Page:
Fugitive U.S. intelligence leaker Edward Snowden on Friday told a group of activists in a meeting that he wanted to claim asylum in Russia because he is unable to fly to anywhere else, AFP reported.
Human Rights Watch representative Tanya Lokshina told the Interfax news agency that Snowden told participants “he wants to stay here” while public chamber state advisory body member Olga Kostina told ITAR-TASS that Snowden would request asylum in Russia.
The former U.S. National Security Agency contractor met around a dozen Russian rights activists, lawyers and other figures in a closed-door meeting at Moscow's Sheremetyevo airport, an official said, according to AFP.
"Thirteen people went into the meeting," Sheremetyevo spokesman Anna Zakharenkova told reporters at the airport.
Earlier, several campaigners told AFP they will attend the afternoon meeting after receiving an emailed invitation apparently from Snowden.
According to the invitation which was posted on social media by one activist, the fugitive wants to discuss his "next steps" as he seeks to escape U.S. authorities after leaking details of massive American intelligence surveillance.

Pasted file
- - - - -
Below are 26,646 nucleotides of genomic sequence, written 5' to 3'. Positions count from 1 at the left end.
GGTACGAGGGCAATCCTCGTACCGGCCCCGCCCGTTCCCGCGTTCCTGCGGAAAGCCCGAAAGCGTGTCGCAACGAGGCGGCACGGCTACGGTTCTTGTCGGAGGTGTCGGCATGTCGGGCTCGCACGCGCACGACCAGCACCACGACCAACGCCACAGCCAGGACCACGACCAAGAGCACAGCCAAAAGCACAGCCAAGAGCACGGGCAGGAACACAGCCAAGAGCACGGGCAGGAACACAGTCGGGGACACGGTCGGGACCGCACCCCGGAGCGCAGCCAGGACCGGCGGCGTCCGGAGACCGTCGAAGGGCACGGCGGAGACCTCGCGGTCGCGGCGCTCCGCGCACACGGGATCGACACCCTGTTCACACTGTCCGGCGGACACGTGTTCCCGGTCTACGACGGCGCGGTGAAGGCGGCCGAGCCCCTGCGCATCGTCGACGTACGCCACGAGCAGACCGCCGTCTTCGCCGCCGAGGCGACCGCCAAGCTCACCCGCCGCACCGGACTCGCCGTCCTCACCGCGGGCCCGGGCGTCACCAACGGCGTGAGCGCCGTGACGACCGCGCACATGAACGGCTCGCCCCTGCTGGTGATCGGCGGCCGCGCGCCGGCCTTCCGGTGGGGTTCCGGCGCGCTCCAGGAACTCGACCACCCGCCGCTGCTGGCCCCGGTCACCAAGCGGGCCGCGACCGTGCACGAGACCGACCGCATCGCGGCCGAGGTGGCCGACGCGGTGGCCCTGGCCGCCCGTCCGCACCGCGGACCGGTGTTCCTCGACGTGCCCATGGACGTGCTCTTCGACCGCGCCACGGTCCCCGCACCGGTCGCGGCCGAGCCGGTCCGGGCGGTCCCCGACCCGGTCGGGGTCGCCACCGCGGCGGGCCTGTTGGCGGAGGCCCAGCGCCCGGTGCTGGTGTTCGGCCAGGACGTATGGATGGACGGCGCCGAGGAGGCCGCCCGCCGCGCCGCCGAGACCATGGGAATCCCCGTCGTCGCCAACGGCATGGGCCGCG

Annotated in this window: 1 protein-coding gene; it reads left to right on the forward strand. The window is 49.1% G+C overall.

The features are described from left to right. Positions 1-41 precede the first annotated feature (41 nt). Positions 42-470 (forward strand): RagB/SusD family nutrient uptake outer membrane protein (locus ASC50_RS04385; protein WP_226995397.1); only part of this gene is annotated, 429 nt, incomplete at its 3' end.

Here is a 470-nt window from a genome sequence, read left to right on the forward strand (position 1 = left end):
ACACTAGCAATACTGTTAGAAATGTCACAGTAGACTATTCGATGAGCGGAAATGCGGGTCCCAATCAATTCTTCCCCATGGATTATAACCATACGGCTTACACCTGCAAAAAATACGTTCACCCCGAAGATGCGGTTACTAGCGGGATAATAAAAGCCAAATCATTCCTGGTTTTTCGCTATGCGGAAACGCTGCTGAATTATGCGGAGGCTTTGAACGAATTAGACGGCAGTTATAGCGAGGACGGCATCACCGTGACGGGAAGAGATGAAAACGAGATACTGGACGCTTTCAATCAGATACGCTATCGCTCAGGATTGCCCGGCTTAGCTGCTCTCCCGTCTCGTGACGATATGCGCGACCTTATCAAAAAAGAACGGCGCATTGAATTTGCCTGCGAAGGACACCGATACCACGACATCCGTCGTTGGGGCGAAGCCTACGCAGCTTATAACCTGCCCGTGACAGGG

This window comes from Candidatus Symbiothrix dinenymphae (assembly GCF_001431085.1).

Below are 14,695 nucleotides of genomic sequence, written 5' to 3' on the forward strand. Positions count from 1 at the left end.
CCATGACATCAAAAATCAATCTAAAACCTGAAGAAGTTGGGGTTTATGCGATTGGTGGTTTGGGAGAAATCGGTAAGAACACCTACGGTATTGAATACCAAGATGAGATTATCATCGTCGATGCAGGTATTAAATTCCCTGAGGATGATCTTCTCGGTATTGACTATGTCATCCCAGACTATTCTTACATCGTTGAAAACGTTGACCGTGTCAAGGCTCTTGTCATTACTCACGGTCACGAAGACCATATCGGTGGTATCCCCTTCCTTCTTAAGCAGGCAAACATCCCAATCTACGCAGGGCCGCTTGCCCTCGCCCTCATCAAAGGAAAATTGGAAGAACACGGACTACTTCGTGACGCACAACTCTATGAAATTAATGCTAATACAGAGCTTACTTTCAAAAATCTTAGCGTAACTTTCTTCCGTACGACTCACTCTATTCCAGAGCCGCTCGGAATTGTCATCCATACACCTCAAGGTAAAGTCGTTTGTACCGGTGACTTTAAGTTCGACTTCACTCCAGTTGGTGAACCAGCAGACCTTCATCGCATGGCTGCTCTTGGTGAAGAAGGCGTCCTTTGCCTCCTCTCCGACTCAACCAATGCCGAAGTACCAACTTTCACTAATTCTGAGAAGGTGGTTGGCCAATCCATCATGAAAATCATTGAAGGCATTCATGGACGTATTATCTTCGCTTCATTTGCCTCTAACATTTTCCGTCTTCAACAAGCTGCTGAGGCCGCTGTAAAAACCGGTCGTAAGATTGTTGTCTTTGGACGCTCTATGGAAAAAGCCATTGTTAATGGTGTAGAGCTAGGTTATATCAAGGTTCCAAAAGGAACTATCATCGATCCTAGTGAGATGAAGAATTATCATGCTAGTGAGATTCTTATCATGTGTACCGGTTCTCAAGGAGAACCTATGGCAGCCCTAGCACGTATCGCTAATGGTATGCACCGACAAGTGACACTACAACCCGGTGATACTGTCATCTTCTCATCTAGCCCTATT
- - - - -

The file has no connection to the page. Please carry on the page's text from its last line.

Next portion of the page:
In his message he thanked Latin American states for considering an application for asylum but denounced "an unlawful campaign by officials in the U.S. Government to deny my right to seek and enjoy this asylum."
Snowden had made no public appearances since arriving at the state-controlled airport in the Russian capital on June 23. According to officials, he has spent the whole time in the airport transit zone but there has not been a single verifiable sighting of him.
Snowden has applied for asylum in 27 countries. Bolivia, Venezuela and Nicaragua have all expressed readiness to consider giving Snowden asylum.
President Vladimir Putin has vowed that Moscow will not extradite Snowden but also indicated the Kremlin is keen to see the back of a man who has added an additional problem to already strained relations with Washington.
On Friday, the Kremlin said that Snowden could stay in Russia if he stops issuing leaks that damage the United States.
"Mr. Snowden could hypothetically stay in Russia if he: first, completely stops the activities harming our American partners and U.S.-Russian relations and second, if he asks for this himself," Putin's spokesman Dmitry Peskov said in comments quoted by Russian news agencies.
(Arutz Sheva’s North American Desk is keeping you updated until the start of Shabbat in New York. The time posted automatically on all Arutz Sheva articles, however, is Israeli time.)